Since I wrote my last reading round-up in January, I have read some amazing books – and some really bad ones. As you get ready for Spring Break, Easter, or Passover, I figured it would be great to have a new book to enjoy! Here is the rundown of my latest finds.
Books I Loved
When last we chatted in January, I had just started The Sleepwalker from Chris Bohjalian. This book was a bit different than many of his others, but it was a fascinating look at sleepwalking and the havoc it can create…and it had a great surprise ending.
Behold the Dreamers by Imbolo Mbue was incredibly appropriate in the Trump world. It’s a story of American immigrants who have overstayed their welcome and what happens to them. Beautifully portrayed.
News of the World by Paulette Jiles is an excellent, short read about an aging man in 1870 who rides around Texas reading the news to people, and is tasked with getting a white girl captured by Indians back to her family. Really good read.
Another fantastic book is Bone Gap by Laura Ruby. Now, I don’t like magical realism much, and I don’t know what possessed me to buy this book. With that said, wow was this a trip! It’s a beautifully written tale filled with magic, but it’s also a story about family and finding where you belong.
The Opposite of Everyone by Joshilyn Jackson was a really nice surprise. It’s the story of a high-powered divorce lawyer whose whole life goes for a tailspin when someone shows up on her doorstep. The main character was very believable.
Books I Enjoyed
There are always those books that you don’t absolutely love, but that you enjoy while you’re reading. So, Mrs. Kimble by Jennifer Haigh was one of those. It was an interesting look at three women who were all married to the same man at different points in his life and what became of them.
Learning to Swear in America by Katie Kennedy was hysterical and adorable. It wasn’t the best book ever, which is why it’s not in the section above, but it was definitely fun. America’s West Coast is about to be obliterated when a massive meteor hits the Earth, and the 17 year old Russian boy-wonder is brought in to save the day. Certainly not the typical read for me, but it was adorable and creative.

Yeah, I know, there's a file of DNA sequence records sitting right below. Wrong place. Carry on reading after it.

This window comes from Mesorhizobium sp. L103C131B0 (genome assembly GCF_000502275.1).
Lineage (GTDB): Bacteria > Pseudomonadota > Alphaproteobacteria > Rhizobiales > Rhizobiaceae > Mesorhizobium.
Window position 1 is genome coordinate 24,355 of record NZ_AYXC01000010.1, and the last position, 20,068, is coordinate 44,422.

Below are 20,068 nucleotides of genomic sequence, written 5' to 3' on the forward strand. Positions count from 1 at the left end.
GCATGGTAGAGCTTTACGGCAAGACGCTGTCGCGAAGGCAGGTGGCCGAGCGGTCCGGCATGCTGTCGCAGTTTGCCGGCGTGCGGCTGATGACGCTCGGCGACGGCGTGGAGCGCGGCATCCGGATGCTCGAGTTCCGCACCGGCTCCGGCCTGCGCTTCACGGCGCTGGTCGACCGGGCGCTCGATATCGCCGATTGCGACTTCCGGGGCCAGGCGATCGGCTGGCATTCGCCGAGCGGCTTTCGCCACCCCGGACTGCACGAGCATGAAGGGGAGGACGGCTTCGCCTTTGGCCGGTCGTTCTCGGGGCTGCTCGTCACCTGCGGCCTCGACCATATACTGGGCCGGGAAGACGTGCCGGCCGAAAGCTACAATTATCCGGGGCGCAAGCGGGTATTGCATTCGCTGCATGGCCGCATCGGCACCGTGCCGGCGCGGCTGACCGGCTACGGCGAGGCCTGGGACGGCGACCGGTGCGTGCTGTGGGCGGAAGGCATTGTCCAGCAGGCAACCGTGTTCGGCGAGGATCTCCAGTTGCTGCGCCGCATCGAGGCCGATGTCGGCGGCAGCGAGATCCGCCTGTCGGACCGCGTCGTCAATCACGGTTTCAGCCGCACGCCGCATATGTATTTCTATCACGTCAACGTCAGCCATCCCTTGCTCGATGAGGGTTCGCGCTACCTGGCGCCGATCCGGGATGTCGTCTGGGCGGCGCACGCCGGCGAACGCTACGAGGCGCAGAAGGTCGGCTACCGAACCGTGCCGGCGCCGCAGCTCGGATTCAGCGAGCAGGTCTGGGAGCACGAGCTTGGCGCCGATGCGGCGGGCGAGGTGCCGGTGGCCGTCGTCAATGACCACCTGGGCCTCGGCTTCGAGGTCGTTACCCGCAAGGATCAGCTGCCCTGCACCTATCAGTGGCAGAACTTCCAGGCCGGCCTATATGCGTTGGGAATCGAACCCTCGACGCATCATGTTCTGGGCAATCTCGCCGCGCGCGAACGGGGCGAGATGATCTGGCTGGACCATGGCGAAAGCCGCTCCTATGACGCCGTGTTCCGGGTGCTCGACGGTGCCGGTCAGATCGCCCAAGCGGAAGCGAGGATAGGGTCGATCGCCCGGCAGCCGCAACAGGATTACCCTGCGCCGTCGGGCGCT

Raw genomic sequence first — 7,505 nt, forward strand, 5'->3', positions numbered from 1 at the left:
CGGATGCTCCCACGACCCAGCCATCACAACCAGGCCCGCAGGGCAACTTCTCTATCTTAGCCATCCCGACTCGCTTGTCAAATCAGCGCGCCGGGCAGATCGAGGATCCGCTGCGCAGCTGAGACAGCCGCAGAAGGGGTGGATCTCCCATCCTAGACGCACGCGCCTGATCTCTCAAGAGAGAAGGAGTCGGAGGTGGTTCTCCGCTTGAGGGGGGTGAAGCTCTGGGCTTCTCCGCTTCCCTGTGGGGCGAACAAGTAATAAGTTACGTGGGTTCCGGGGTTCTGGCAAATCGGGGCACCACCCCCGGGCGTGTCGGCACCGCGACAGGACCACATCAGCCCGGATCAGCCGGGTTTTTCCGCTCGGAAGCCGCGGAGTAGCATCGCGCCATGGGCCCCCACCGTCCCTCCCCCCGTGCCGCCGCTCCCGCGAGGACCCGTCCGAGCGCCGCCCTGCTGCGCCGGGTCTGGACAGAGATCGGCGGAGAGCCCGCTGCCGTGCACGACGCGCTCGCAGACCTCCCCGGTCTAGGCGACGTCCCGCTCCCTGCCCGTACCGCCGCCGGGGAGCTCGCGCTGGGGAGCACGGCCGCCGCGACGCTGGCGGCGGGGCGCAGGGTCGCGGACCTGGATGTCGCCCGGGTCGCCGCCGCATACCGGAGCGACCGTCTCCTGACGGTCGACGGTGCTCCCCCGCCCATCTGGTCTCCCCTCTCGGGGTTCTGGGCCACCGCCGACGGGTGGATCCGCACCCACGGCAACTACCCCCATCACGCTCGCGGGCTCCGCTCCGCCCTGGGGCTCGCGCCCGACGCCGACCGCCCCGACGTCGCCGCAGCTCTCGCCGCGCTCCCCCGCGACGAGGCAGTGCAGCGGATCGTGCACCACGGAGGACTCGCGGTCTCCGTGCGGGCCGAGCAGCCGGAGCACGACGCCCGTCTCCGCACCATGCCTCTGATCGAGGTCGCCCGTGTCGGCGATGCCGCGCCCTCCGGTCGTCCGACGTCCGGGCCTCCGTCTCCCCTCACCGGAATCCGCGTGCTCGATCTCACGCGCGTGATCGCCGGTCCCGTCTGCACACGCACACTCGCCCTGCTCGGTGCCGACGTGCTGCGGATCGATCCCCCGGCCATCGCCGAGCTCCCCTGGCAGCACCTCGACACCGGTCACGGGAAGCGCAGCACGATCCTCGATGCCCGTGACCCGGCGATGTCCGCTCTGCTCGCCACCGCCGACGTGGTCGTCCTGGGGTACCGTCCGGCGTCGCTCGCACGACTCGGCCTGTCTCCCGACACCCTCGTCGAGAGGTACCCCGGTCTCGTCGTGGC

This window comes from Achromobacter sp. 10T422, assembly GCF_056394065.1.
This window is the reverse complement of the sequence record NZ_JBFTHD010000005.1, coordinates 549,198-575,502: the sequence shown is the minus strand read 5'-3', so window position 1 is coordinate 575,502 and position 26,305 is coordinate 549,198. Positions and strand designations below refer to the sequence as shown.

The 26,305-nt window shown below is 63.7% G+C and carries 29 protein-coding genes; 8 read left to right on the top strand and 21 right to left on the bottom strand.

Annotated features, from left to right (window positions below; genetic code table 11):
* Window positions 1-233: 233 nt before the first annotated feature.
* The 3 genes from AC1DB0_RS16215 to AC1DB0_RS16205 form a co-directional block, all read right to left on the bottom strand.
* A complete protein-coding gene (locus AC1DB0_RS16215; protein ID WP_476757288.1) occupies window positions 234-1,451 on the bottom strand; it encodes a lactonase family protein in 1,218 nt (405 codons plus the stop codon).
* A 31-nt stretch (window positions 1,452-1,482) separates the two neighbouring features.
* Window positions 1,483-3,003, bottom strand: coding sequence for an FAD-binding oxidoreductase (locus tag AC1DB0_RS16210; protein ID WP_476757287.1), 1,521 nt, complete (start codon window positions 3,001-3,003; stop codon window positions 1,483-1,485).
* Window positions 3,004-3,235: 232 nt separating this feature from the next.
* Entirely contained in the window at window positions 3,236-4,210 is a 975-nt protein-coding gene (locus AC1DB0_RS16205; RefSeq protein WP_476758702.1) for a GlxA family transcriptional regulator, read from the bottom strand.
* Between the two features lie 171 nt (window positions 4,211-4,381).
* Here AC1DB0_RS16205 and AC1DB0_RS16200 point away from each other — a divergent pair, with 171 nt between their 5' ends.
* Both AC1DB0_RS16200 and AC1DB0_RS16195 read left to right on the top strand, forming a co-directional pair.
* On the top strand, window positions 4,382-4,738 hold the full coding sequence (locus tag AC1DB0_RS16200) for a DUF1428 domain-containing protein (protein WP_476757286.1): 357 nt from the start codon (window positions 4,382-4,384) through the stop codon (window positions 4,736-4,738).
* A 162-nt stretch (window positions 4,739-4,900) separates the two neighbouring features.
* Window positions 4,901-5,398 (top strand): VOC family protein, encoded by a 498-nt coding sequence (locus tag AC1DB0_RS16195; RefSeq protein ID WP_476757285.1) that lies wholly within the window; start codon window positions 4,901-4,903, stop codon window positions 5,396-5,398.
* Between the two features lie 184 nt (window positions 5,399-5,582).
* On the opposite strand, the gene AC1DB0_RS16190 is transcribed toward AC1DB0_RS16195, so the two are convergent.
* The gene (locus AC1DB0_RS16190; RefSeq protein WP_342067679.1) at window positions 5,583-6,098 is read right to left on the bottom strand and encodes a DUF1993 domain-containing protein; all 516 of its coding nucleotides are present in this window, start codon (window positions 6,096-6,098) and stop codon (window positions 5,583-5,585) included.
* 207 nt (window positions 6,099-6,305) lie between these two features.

Pennies from Burger Heaven by Marcy McKay isn’t a book I would recommend lightly. It was the very sad story of a 12 year old homeless girl and what she does when she realizes her mom has disappeared. It was quite gory, which was the main thing that turned me off, but her character was well-developed and I cared about what happened to her.
The Rage of Plum Blossoms by Christine Whitehead was a mystery and I don’t usually read this genre. Now, it was highly, highly entertaining but so incredibly far-fetched and ridiculously drawn that I was shocked by the high ratings on Goodreads when I finished it. As long as you suspend all disbelief and just enjoy a fun ride – it’s entertaining.
I could have enjoyed The Book of Moon by George Crowder more. It was slow reading at times, but it was a nice coming-of-age story of a boy growing up in LA dealing with his parent’s divorce and his own development.
Books I Threw Across the Room
Let’s start with Dumplin’ by Julie Murphy. Seriously. If you’re going to describe your book as one that is body positive and that celebrates every woman where she is – then maybe you should write a book where the main character likes herself and her body. Hmmmmm. I finished about 10% before I threw it down.
Judy Blume – Oh Judy…I expect so much more from you than Smart Women had to offer, since none of the women in the book appeared to be smart. Rather, they were whinny, annoying middle-aged women and at about 40% I realized that I didn’t care what happened to a single one of them. Shame.
I love Wally Lamb, so when Yakir found a copy of She’s Come Undone next to the trash and brought it to me with a huge grin on his face (how cute is that?), I figured I’d read it again. I rooted for the heroine the whole book and kept hoping she was going to pull her life together, but when she did so about 92% of the way into the book, did Lamb really think we would still care what happened to her?
I was also disappointed by Fannie Flagg with The Whole Town’s Talking. I’d love for the whole town to be talking if Flagg is on her game with her endearing characters and funny mishaps. But the town seemed to be talking about nothing…absolutely nothing.
I’m never sure whether to bother with Anne Tyler, and when it comes to Back When We Were Grownups, I know the answer. Wow, this was boring. I finally let myself put it down at page 100.
Finally, sometimes I don’t know what to do when Goodreads gives a book a 4.16 rating and I give it a 1. Forever is the Worst Long Time by Camille Pagan definitely proved the point that forever feels like the worst time when you’re reading this book. Enough said!
I’m currently juggling a few books. I’m in the middle of The Handling and Care of Roses with Thorns by Margaret Dilloway which I love so far. I’ve started Following Atticus: Forty: Eight High Peaks, One Little Dog and an Extraordinary Friendship which is very sweet.
I’m putting Atticus down, however, for the library book that just came off the waiting list, Pachinko by Min Jin Lee. I’m not sure how I’ll do with this book because I can’t keep track of tons of characters and centuries of history…so I’ll let you know how that goes!
And what are you reading?
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